For over nine decades, Wyoming has hosted , a tradition that means the day off school for kids, an army of volunteers running game and food booths, and inevitably, silly string—lots of silly string—300 pounds of empty silly string cans.

In the last two years, a group of Wyoming parents formed the Green Team through the Wyoming Schools Parent Student Association (PSA). In two years’ time, the group has: diverted thousands of pounds of recyclable and reusable materials from landfill, secured grants for lunchroom stations, supported the newly formed Middle School Green Cowboy Club, begun removing invasive honeysuckle and planting butterfly friendly plants and initiated at the high school, to name just a few of its successes. Most importantly, the PSA Green Team has planted the seed of awareness in students’ minds and the ideas they have for diverting would-be trash are growing and spreading.

But perhaps the day the Green Team’s impact is most observable is on May Fete—a day full of fun that, like all festivals, also involves a lot of trash. Last year, the Green Team brought recycling to May Fete. “In setting up lunchroom recycling at the schools, we learned that once sees a bag of recycling is contaminated—meaning contains non-recyclables, food or liquids—they send the whole bag to the dump,” notes Sarah Stankorb, a Green Team member and Wyoming member. “That’s why last year and this year you saw Green Team members throughout the day checking each recycling can and pulling out trash.”

Wyoming’s Public Works director, , helped make recycling for the event more affordable too, by offering to schedule an additional pickup for the city-managed recycling dumpsters behind and the instead of PSA having to rent and pay for—the much more expensive—one-day event recycling dumpster.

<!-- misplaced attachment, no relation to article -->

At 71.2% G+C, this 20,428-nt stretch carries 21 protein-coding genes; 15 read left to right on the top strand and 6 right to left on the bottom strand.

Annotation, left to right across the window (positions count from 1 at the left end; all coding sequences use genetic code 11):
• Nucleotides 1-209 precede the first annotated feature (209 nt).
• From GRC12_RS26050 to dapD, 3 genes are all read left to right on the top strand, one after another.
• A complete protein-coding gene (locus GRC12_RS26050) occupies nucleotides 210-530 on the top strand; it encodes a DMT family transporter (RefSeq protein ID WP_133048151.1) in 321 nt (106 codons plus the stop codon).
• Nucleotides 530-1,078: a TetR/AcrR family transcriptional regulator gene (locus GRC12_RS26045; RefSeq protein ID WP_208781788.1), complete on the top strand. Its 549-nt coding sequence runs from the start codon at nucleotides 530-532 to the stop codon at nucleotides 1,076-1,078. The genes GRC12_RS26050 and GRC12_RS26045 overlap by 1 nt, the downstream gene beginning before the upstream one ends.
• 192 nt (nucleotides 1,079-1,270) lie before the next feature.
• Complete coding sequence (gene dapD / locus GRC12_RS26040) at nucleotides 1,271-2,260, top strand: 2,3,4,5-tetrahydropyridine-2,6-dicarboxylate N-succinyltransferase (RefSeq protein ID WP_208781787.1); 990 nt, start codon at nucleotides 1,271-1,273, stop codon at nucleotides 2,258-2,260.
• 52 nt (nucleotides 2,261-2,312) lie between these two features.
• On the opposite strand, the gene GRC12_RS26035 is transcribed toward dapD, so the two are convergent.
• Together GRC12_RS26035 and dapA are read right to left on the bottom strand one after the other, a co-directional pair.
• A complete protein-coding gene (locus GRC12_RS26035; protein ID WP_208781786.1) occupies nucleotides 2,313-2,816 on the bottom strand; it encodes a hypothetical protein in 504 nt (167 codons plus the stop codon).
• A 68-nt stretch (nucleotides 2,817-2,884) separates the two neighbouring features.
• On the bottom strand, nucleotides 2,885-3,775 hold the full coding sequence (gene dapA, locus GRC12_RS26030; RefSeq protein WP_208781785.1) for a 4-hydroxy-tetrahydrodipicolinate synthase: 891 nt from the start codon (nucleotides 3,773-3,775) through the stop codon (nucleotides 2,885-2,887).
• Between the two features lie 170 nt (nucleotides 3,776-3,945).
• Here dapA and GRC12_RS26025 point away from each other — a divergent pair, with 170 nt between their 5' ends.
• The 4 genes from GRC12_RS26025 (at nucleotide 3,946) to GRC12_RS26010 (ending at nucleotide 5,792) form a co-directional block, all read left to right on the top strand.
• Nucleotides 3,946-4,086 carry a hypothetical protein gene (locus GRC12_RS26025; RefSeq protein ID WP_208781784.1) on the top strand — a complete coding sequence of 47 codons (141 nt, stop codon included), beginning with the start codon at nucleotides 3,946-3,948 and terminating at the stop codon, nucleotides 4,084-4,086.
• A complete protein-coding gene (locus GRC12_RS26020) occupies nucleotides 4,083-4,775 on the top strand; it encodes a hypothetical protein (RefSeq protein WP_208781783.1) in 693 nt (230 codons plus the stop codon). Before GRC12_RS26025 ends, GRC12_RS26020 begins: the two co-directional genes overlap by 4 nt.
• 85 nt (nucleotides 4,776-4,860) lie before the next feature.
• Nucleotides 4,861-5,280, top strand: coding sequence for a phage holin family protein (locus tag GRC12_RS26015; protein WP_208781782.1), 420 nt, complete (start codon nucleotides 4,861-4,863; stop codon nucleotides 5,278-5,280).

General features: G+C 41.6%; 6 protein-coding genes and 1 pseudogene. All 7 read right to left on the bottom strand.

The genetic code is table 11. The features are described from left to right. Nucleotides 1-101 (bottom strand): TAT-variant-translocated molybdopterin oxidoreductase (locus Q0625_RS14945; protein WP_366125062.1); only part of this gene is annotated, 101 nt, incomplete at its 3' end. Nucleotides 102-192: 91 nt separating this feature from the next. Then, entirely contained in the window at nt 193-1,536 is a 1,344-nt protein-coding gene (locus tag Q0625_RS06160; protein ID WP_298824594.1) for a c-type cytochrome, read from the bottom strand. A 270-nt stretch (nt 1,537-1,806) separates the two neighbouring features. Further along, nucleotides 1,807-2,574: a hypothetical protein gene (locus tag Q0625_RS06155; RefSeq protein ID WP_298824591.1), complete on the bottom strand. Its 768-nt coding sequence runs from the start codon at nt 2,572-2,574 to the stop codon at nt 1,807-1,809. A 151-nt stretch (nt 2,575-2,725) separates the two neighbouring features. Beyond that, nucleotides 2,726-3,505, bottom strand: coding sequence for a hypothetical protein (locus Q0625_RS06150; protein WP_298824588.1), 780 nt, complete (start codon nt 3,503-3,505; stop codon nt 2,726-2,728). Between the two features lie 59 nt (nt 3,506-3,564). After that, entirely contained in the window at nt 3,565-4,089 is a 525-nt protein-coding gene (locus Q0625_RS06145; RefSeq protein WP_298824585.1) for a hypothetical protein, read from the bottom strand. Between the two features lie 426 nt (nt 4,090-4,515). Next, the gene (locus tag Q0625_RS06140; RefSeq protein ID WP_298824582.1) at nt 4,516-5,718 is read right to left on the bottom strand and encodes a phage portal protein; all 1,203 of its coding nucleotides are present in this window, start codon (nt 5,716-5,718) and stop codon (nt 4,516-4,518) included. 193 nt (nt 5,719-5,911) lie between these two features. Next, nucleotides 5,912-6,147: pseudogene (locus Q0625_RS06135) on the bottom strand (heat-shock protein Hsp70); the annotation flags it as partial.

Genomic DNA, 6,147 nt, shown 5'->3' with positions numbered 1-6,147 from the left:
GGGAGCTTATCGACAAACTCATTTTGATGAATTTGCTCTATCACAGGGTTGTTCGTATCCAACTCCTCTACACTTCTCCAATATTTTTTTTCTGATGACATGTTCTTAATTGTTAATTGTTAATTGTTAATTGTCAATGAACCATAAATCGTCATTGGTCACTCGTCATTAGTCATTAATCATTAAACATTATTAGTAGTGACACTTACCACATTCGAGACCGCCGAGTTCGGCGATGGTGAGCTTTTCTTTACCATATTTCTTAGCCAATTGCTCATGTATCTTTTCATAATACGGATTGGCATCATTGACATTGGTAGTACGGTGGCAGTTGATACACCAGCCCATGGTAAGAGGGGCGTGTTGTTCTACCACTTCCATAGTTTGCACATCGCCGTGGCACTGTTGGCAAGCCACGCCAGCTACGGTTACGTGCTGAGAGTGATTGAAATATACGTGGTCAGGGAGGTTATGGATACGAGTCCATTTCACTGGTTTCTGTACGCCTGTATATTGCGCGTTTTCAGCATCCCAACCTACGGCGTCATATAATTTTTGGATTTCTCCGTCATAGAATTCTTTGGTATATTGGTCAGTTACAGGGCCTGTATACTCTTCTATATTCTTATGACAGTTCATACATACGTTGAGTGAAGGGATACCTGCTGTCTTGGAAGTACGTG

Another important change, on a day when silly string seems unavoidable, was helping get kids to pick up their empty cans, when in previous years, empty cans were often found littering the . “We noticed how people were more aware of their actions regarding trash. Instead of throwing empty cans and caps away or on the ground, festival goers collected them and turned them in at the Green Team booth. One group of kids collected over 200 empty silly string cans!” says Lauren Albarella, Green Team co-chair. Albarella notes that with caps and nozzles removed, Rumpke can recycle aerosol cans.

The Green Booth this year also featured a small electronics drop-off. “People don’t know what to do with outdated electronics and electrical cables that contain reclaimable materials so they get thrown away. Enter PSA Green Team. The nearly 200 pounds of materials we collected this year will be scrapped and the money will go back into our fund to expand our efforts.” said Elizabeth O’Keefe, Green Team co-chair. Once again this year, the Green Team’s booth also featured a trash sorting game in which kids—and a few adults—practiced sorting items one might need to toss out at home: strawberry scraps (compost), an old shoe (), soap bottle (recycle), and plastic toilet paper wrapping (trash, unless you return it to Kroger with your plastic bags). The game, developed last year by Katie Lawrence, another Green Team member and Environmental Stewardship Commission member, was popular enough it earned over $100 from players who had fun—on the most fun kid day of the year—sorting trash.

To top things off, ’s student-led Green Team had yet another booth dedicated to their environmental efforts. Students and parents sold Wyoming-themed reusable water bottles as a fundraiser for bottle refilling stations for their school, and offered cold water throughout the day. “Our small, but mighty, group had an amazing learning experience. We learned how to promote and sell something, while helping the reduce waste. Thanks to the , we raised over $1,700 for the filling stations and saved approximately 100 plastics water bottles from getting thrown away,” says Ainsley Benken, a Wyoming Middle School student.

The PSA Green Team noticed substantially less plastic waste as compared to last year and May Fete volunteers began recycling all of those boxes that prizes come in. “Everyone is becoming more aware of their actions which translates to less plastic use and less trash—a win for the community!” says O’Keefe.